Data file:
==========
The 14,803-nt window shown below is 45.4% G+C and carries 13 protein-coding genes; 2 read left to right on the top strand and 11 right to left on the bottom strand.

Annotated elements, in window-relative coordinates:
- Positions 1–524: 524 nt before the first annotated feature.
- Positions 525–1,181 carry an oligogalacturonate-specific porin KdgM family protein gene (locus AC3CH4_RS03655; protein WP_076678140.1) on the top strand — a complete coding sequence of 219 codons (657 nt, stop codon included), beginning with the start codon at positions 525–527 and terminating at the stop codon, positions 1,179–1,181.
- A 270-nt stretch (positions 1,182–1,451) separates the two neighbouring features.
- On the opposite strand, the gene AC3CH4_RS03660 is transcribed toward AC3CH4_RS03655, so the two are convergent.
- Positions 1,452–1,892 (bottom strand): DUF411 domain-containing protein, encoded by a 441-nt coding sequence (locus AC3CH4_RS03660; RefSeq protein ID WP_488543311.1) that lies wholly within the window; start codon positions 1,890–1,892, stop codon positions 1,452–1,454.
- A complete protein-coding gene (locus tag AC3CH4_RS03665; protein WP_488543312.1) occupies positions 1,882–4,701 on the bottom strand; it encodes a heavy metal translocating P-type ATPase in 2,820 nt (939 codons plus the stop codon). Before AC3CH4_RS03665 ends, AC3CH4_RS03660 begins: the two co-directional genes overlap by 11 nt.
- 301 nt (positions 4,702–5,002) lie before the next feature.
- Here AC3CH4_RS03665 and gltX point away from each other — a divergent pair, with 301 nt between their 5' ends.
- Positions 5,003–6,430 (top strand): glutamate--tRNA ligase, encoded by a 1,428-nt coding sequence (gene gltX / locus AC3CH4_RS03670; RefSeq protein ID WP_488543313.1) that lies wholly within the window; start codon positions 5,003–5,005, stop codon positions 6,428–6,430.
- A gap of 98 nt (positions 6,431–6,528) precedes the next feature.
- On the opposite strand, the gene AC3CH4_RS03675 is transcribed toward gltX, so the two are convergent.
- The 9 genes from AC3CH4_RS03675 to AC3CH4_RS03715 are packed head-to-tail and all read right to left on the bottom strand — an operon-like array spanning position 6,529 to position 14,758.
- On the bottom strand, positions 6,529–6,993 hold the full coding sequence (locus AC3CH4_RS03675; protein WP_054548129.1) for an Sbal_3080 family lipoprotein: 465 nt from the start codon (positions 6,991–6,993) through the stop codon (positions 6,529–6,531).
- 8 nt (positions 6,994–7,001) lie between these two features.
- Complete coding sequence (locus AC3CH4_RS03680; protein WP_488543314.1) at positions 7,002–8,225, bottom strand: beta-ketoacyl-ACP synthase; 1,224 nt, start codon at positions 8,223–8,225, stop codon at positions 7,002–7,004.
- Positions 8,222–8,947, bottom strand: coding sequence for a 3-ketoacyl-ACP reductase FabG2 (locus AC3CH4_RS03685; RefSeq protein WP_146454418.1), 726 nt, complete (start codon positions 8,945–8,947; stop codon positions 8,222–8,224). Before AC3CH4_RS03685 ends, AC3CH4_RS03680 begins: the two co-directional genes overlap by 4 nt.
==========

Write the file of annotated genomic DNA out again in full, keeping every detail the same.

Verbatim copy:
The 14,803-nt window shown below is 45.4% G+C and carries 13 protein-coding genes; 2 read left to right on the top strand and 11 right to left on the bottom strand.

Annotated elements, in window-relative coordinates:
- Positions 1–524: 524 nt before the first annotated feature.
- Positions 525–1,181 carry an oligogalacturonate-specific porin KdgM family protein gene (locus AC3CH4_RS03655; protein WP_076678140.1) on the top strand — a complete coding sequence of 219 codons (657 nt, stop codon included), beginning with the start codon at positions 525–527 and terminating at the stop codon, positions 1,179–1,181.
- A 270-nt stretch (positions 1,182–1,451) separates the two neighbouring features.
- On the opposite strand, the gene AC3CH4_RS03660 is transcribed toward AC3CH4_RS03655, so the two are convergent.
- Positions 1,452–1,892 (bottom strand): DUF411 domain-containing protein, encoded by a 441-nt coding sequence (locus AC3CH4_RS03660; RefSeq protein ID WP_488543311.1) that lies wholly within the window; start codon positions 1,890–1,892, stop codon positions 1,452–1,454.
- A complete protein-coding gene (locus tag AC3CH4_RS03665; protein WP_488543312.1) occupies positions 1,882–4,701 on the bottom strand; it encodes a heavy metal translocating P-type ATPase in 2,820 nt (939 codons plus the stop codon). Before AC3CH4_RS03665 ends, AC3CH4_RS03660 begins: the two co-directional genes overlap by 11 nt.
- 301 nt (positions 4,702–5,002) lie before the next feature.
- Here AC3CH4_RS03665 and gltX point away from each other — a divergent pair, with 301 nt between their 5' ends.
- Positions 5,003–6,430 (top strand): glutamate--tRNA ligase, encoded by a 1,428-nt coding sequence (gene gltX / locus AC3CH4_RS03670; RefSeq protein ID WP_488543313.1) that lies wholly within the window; start codon positions 5,003–5,005, stop codon positions 6,428–6,430.
- A gap of 98 nt (positions 6,431–6,528) precedes the next feature.
- On the opposite strand, the gene AC3CH4_RS03675 is transcribed toward gltX, so the two are convergent.
- The 9 genes from AC3CH4_RS03675 to AC3CH4_RS03715 are packed head-to-tail and all read right to left on the bottom strand — an operon-like array spanning position 6,529 to position 14,758.
- On the bottom strand, positions 6,529–6,993 hold the full coding sequence (locus AC3CH4_RS03675; protein WP_054548129.1) for an Sbal_3080 family lipoprotein: 465 nt from the start codon (positions 6,991–6,993) through the stop codon (positions 6,529–6,531).
- 8 nt (positions 6,994–7,001) lie between these two features.
- Complete coding sequence (locus AC3CH4_RS03680; protein WP_488543314.1) at positions 7,002–8,225, bottom strand: beta-ketoacyl-ACP synthase; 1,224 nt, start codon at positions 8,223–8,225, stop codon at positions 7,002–7,004.
- Positions 8,222–8,947, bottom strand: coding sequence for a 3-ketoacyl-ACP reductase FabG2 (locus AC3CH4_RS03685; RefSeq protein WP_146454418.1), 726 nt, complete (start codon positions 8,945–8,947; stop codon positions 8,222–8,224). Before AC3CH4_RS03685 ends, AC3CH4_RS03680 begins: the two co-directional genes overlap by 4 nt.